June 30, 2016
This morning Roger fixed Chili for us to eat this evening, as it is still cold at night were we are. Then we took a hike up the rocky road. Roger showed me a trail he had found yesterday when he was looking for wood for a fire. It leads down to a pretty creek. He had hoped we could have a picnic there today. But the weather has not cooperated. It has been threatening rain all day. We took a few pictures then found so really good wood for a fire and started back to the RV.
Unfortunately, the weather got worse, raining off and on all day. Roger became concerned about the dirt road getting muddy, so we moved back up to the paved highway. Just a few miles away we found a rest area where we could spend the might. I guess someone else will benefit from our wood collection, after the weather improves and the wood dries out.
One thing new to me that I discovered at the rest stop is wild blue bells. They are so pretty! I have heard of them but never seen them before. The color is so true and they are so easy to identify because they do look just like bells hanging down from their stems. I guess they must only grow at high altitudes, which would explain my not having seen them before now. We ate currently at the 2nd highest peal in the San Juan Mountains at Coal Bank Pass, 10,640 feet.
One of the informational signs at this rest stop explained the fact that woodpeckers build new nests each time them need them, never returning to the old nests. However, there is a particular owl that only uses the left over woodpecker nests. So it is a very efficient system of interrelated species.
July 1. 2016
We headed down the mountain, enjoying the beautiful tall fir trees that seem to reach to the heavens. There was a deer off to the side of the road, looking cautiously at the highway, as if he was deliberating trying to cross. We do so enjoy seeing all the wildlife. I’m kind of a nut about wild flowers, as well as birds. There are some wild daisies lining the highway as if saying “hello” to all those who pass by. Colorado also has a yellow daisy-like flower that is unusual in that its blossom is sideways on the stem instead of at the top. So it faces you. I guess that’s how the tall sunflower blossoms grow.
Many of the houses and commercial buildings have converted to the metal roofs. We suspect that the snow is less likely to stick to the metal. There seem to be a wide variety of colored metals: brown, green, slate blue, and red.
This part of Colorado is horse country. We’ve seen several small ranches with horses grazing in the fields. One corral had a man and too preteen children brushing down a horse. It seemed as though the man was teaching them how to dare for the animal. What a great sight, an adult and children together enjoying being together.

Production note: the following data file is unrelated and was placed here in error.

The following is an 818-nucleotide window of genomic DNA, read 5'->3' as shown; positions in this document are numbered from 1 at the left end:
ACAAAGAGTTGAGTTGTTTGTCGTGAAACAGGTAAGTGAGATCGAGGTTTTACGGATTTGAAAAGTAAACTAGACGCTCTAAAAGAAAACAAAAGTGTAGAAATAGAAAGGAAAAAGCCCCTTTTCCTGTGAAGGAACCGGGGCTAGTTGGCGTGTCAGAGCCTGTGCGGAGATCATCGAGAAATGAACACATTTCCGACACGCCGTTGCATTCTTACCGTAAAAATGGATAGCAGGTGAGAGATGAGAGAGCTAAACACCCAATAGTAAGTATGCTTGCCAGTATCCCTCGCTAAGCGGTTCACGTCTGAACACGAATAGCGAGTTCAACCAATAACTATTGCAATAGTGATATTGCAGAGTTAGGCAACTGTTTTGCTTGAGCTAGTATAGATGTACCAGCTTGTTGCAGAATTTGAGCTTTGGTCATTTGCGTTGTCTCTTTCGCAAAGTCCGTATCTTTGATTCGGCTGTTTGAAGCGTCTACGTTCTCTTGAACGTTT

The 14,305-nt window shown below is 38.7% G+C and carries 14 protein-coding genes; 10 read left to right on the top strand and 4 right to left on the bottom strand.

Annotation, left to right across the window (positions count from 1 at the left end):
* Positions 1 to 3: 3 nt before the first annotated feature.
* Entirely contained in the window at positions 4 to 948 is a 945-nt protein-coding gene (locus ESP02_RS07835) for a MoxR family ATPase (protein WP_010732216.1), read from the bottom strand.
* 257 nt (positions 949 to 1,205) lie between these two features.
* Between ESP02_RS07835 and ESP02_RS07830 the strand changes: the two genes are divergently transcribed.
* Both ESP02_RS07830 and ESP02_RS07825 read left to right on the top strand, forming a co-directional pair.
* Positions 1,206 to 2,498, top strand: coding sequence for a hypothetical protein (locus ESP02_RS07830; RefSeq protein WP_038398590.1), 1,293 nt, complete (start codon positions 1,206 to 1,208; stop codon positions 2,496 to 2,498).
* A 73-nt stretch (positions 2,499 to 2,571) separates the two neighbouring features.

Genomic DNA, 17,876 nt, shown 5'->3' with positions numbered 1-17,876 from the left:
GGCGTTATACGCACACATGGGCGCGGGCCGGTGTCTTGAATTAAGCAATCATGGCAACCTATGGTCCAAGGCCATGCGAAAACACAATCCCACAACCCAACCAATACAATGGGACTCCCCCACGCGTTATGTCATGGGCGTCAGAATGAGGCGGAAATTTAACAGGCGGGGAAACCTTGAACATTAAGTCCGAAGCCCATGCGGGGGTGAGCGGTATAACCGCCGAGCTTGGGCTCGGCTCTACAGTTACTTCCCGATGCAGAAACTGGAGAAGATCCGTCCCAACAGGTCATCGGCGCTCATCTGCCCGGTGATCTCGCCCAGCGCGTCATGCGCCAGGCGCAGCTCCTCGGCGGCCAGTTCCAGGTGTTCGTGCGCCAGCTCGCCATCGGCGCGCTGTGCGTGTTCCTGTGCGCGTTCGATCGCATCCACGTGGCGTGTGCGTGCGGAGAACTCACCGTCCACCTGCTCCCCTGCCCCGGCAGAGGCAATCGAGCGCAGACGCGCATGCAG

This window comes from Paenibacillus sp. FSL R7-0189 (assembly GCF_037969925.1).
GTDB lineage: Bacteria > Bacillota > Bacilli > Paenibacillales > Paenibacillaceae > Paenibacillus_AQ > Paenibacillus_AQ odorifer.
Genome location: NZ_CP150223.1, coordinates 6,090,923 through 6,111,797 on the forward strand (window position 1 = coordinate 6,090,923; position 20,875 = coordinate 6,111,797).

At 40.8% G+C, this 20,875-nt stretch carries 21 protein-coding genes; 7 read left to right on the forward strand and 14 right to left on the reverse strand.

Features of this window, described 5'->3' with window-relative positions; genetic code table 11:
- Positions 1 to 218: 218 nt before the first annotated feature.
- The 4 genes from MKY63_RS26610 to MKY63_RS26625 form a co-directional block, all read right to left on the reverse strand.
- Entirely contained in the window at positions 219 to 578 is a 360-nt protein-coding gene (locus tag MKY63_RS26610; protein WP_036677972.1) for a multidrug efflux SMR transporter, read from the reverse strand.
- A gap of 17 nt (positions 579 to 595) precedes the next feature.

We arrived in Durango at 10:45. It is a very pretty, clean city, spread out in a small valley between the mountains. Animas River flows through on the west side of the town. There are strong metal walking bridges for pedestrians to cross over the river at several locations. I wonder if the citizens realize how lucky they are to have such a treasure as part of their landscape.
We are going to be backtracking several miles west to pick up two more National Parks. The first one we reached was Mesa Verde National Park. We found a vacant parking lot near the top of the mountain. So Roger transmitted from there for awhile. While we were there three deer came out of the forest and grazed about 50 yards from where we were parked.
Then we drove through the campground. There were only 15 RV sites and they were all reserved except one. When we checked the reservations on the internet, we found out that the park is run by a private company and the campsites are $42. Needless to say, we decided to look elsewhere.
The second stop is called Yucca House. But it is surrounded by private property and was difficult to tell where we were allowed to park. We has seen some no trespassing signs and did not want to cause the neighbors problems, so Roger transmitted on the side of the road. (There was no visitor’s center or informational signs at the site.)
As we were driving to our third location, we observed three hawks/falcons sitting on the roof of a house. They were really magnificent creatures, so regal in their stature that you would think they believed they were royalty. But for the life of me and Roger, we could not figure out which birds they were. Roger got a great picture that we will send to our friend, Joe. He is so gracious to help us with bird identification.
We arrived at Hovenweep National Monument just before the visitor’s center was closing. But we were able to get a brochure on the pueblo ruins and a trail map for tomorrow. Then we drove a short distance to the campground, which only cost us $5 per night, saving us over $30. The RV sites were much nicer and more level than those run by the private company in Mesa Verde.